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24 WARREN HASTINGS.

unconquerable British courage which is never so sedate and stub-_
born as towards the close of a doubtful and murderous day?
This was what the Nabob Vizier asked, and what Hastings
granted. A bargain was soon struck. Each of the negotiators.
had what the other wanted. Hastings was in need of funds to
carry on the government of Bengal, and to send remittances to
London ; and Sujah Dowlah had an ample revenue. Sujah Dowlah
was bent on subjugating the Rohillas; and Hastings had at his
disposal the only force by which the Rohillas could be subjugated.
It was agreed that an English army should be lent to the Nabob
Vizier, and that, for the loan, he should pay four hundred thousand
pounds sterling, besides defraying all the charge of the troops while
employed in his service.
“I really cannot see,” says Mr. Gleig, “upon what grounds,
either of political or moral justice, this proposition deserves to
be stigmatized as infamous.” If we understand the meaning
of words, it is infamous to commit a wicked action for hire,
and it is wicked to engage in war without provocation. In
this particular war, scarcely one aggravating circumstance was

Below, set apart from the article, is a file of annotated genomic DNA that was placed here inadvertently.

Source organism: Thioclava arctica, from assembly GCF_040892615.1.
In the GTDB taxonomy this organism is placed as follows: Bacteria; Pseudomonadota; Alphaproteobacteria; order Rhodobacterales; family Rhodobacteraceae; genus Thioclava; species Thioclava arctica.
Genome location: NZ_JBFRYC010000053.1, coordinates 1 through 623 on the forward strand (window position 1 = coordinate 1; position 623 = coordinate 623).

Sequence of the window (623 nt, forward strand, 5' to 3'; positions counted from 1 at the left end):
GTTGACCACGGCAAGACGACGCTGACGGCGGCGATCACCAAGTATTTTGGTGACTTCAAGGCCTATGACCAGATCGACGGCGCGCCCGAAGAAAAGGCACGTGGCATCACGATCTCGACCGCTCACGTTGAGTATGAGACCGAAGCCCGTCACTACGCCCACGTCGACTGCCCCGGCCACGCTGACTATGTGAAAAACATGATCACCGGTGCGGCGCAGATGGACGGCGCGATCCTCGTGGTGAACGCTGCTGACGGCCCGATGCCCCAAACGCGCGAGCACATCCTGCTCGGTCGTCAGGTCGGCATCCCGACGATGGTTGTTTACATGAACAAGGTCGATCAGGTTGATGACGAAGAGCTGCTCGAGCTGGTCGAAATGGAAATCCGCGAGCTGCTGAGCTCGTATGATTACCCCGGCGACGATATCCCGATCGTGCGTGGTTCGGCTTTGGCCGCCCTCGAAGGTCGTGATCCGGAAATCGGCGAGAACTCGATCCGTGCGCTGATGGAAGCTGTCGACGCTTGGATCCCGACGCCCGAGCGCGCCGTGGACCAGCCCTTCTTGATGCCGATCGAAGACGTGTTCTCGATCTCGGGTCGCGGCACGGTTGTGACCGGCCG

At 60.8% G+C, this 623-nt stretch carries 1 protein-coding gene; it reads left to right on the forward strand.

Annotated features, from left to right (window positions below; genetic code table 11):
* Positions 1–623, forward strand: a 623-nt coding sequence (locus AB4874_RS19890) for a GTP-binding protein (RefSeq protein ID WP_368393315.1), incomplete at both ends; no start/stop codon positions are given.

wanting. The object of the Rohilla war was this, to deprive a
large population, who had never done us the least harm, of a good
government, and to place them, against their will, under an exe-
crably bad one. Nay, even this is not all. England now de-
scended far below the level even of those petty German princes
who, about the same time, sold us troops to fight the Americans.
The hussar-mongers of Hesse and Anspach had at least the assur-
ance that the expeditions on which their soldiers were to be
employed would be conducted in conformity with the humane
rules of civilised warfare. ‘Vans the Rohilla war likely to be so
conducted? Did the Governor stipulate that it should be so con-
ducted? He well knew what Indian warfare was. He well
knew that the power which he covenanted to put into Sujah
Dowlah’s hands would, in all probability, be atrociously abused;
and he required no guarantee, no promise that it should not be so
abused. He did not even reserve to himself the right of with-
drawing his aid in case of abuse, however gross. We are almost
ashamed to notice Major Scott's plea, that Hastings was justified
in letting out English troops to slaughter the Rohillas, because
the Rohillas were nat of Indian race, but a colony from a distant
country. \Vhat were the English themselves? \Vas it for them

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